Factsheet 26: Asbestos and lead
As a tenant you have rights under the Residential Tenancies Act 2010 and Regulation. This factsheet discusses asbestos and lead in rented premises.
Asbestos is a mineral commonly used in building materials in the 1940s–1980s. It was used in walls, drains, flues, roofing and guttering. It is usually safe if not disturbed. If asbestos materials are damaged and fibres are freed, they pose a health risk.
Lead is a metal found in old paint (before 1970), dust in the roof and soil. Lead can be harmful, especially to small children and pregnant women.
The mere presence of asbestos/lead at the premises does not cause them to be in a state of disrepair.
The landlord must:
You may want to stay at the rented premises and have them repaired or to end your tenancy and leave.
Tell the landlord/agent that they need to arrange for repairs. Write them a letter telling them what needs fixing and by when. Give a clear deadline. Keep a copy of the letter and a record of any conversations as evidence that you have notified them. Also see Factsheet 06: Repairs and maintenance.
If the landlord does not promptly arrange for repairs, you can apply to the NSW Civil and Administrative Tribunal for orders (see below).
If you are going to move out temporarily while repairs are done, make a clear agreement in writing about:
You can apply for one or more of the following orders:
People who are not named on the tenancy agreement as tenants (e.g. children) cannot apply to the tribunal.
See Factsheet 11: NSW Civil and Administrative Tribunal and contact your local Tenants Advice and Advocacy Service for advice about applying.
You must be able to show that:
The tribunal may make an order that the rent is or was excessive due to a reduction or withdrawal by the landlord of any goods, services or facilities provided with the premises (e.g. part of the premises becomes unusable due to the presence of asbestos fibres or lead).
If the tribunal finds that the rent is excessive, it will make an excessive rent order. It will specify:
See Factsheet 04: Rent increases for how to prepare an excessive rent case.
You can apply for order/s that the landlord compensate you for ‘economic loss’ such as the destruction of or damage to your belongings.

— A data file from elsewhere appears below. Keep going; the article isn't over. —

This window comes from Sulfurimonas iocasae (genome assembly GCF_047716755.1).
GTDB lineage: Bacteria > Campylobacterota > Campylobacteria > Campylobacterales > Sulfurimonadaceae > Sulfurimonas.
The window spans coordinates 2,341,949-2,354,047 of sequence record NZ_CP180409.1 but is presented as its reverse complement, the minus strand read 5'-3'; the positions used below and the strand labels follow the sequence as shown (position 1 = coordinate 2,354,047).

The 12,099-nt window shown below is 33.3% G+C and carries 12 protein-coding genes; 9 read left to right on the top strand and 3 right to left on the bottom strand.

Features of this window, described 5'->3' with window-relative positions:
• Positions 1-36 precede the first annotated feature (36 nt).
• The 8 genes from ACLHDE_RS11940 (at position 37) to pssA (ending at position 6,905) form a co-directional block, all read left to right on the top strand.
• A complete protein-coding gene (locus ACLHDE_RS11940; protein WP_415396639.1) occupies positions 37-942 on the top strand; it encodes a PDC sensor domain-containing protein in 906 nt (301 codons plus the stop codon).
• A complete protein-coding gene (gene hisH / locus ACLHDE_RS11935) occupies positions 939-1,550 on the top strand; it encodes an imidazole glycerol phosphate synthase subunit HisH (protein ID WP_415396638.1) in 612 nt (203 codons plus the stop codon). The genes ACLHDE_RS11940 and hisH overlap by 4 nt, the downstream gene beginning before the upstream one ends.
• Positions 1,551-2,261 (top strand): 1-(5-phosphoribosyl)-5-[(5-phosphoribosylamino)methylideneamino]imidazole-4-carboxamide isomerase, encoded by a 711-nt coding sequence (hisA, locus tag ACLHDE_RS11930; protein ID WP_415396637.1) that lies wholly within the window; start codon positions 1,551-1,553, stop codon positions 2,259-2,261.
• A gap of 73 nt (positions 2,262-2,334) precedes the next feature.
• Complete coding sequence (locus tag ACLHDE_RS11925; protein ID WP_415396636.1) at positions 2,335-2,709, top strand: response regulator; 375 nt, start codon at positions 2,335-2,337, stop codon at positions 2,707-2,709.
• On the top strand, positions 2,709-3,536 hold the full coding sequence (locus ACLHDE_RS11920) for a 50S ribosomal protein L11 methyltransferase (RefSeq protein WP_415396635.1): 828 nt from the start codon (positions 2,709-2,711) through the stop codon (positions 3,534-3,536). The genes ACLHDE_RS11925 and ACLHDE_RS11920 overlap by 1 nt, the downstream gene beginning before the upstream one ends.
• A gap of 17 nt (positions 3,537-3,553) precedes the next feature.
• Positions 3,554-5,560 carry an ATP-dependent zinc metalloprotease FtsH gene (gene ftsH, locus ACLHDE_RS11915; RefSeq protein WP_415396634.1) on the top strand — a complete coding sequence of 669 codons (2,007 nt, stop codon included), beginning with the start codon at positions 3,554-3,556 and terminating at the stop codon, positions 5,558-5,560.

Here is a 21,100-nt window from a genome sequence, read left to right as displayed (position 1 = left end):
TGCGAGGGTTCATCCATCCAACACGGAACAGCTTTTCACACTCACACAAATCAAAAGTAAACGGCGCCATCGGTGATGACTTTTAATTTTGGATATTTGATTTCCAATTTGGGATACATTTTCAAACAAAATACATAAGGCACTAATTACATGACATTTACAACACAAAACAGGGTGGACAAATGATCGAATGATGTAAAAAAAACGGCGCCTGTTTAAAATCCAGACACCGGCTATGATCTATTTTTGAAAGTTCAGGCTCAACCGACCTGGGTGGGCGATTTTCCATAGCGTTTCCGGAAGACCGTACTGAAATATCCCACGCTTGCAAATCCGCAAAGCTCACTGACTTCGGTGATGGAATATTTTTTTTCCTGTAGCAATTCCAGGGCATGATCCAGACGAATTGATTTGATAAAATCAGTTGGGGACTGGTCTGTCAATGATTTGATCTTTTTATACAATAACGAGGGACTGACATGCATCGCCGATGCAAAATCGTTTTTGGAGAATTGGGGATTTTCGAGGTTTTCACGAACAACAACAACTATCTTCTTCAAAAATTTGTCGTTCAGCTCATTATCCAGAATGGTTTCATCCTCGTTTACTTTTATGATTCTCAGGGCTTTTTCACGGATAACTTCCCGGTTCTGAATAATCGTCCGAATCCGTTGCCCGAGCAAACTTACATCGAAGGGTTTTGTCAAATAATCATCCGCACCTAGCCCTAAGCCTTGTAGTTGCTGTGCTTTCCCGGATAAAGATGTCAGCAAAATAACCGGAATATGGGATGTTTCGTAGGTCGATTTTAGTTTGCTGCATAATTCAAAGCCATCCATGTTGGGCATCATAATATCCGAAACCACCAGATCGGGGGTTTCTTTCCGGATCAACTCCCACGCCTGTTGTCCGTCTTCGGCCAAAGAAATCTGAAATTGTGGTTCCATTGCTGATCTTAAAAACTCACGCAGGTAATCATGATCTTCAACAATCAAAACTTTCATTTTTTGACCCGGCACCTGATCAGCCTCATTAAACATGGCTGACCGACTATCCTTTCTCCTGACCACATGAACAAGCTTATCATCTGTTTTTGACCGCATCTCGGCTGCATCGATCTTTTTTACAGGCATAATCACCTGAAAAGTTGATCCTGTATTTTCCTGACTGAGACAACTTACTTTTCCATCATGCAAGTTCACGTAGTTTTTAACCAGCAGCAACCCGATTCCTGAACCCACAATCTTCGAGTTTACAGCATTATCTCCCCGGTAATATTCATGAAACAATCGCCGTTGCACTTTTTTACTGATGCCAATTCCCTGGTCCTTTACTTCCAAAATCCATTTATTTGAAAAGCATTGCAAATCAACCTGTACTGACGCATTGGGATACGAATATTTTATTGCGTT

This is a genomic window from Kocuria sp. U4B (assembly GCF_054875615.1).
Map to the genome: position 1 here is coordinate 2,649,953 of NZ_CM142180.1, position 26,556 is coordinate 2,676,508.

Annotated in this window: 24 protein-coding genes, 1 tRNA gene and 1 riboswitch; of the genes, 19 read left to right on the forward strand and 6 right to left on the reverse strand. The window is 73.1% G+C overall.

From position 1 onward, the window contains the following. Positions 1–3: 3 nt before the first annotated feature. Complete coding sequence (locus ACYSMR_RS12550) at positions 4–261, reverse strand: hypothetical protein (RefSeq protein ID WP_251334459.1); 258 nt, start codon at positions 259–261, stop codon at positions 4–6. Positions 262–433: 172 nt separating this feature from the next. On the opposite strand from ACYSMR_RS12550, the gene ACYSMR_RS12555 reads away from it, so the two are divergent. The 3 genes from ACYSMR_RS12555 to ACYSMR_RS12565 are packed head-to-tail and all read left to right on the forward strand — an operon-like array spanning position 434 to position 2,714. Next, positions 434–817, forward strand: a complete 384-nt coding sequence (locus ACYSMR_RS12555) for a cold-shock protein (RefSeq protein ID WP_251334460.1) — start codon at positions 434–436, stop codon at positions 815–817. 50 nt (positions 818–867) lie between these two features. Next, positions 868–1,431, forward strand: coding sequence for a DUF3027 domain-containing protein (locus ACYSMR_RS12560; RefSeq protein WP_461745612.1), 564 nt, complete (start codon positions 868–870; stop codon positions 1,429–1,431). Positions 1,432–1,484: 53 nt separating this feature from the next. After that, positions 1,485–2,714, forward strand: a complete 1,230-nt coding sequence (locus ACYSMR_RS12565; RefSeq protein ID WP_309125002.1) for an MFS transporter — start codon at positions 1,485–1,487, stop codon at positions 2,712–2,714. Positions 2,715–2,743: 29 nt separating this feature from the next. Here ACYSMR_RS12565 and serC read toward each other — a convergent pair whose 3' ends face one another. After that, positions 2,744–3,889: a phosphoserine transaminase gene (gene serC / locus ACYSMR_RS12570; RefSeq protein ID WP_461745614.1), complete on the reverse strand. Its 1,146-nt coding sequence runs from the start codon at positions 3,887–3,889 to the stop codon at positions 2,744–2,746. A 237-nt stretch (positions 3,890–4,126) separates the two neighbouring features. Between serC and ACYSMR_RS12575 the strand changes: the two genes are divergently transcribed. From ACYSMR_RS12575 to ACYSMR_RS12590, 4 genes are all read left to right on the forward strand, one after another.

You may also apply for an order that the landlord compensate you for physical inconvenience you have suffered. Discuss your case with your local Tenants Advice and Advocacy Service first.
You must be able to show that your loss was caused by the landlord’s failure to do repairs. The tribunal may not order compensation if you have not mitigated your losses.
You must back up your claims with evidence. This may include expert reports on the presence of asbestos/lead in the premises (e.g. from a scientist, council building/health inspector, builder). Such reports can be costly, so you may need to rely on other evidence.
The condition report is important evidence of the state of the premises at the start of the tenancy. Other evidence may include:
In Gannon v Department of Transport & Regional Services (Tenancy)  NSWCTTT 793, the tribunal found that the landlord breached the tenancy agreement but did not order compensation due to lack of independent evidence and a delayed application.
In Symonds v Duncan (Tenancy)  NSWCTTT 499, the tribunal accepted evidence of lead levels from the local council, found that the premises were unlivable for a time and ordered the landlord to compensate the tenant for some of her claimed losses.
The landlord should use workers with the appropriate licence or training to do repairs. In any case, workers should follow safe work practices. Call WorkCover NSW (phone 13 10 50) for advice about safe work practices. See these publications for what to look for:
If the work practices used are unsafe, contact:
See Factsheet 09: You want to leave for how to end your tenancy agreement.
If someone in your household has been made ill by lead/asbestos, seek medical advice. Consult a solicitor or your local Community Legal Centre (02 9212 7333, www.nswclc.org.au) about whether to take legal action.
The NSW Civil and Administrative Tribunal is not the best place to take a personal injury claim – the maximum compensation it can order is $15,000.
Global Lead Advice and Support Service: 1800 626 086, www.lead.org.au
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The information in this factsheet:
• is intended as guide to the law and should not be used as a substitute for legal advice
• applies to people who live in, or are affected by, the law as it applies in New South Wales, Australia.
© Tenants' Union of NSW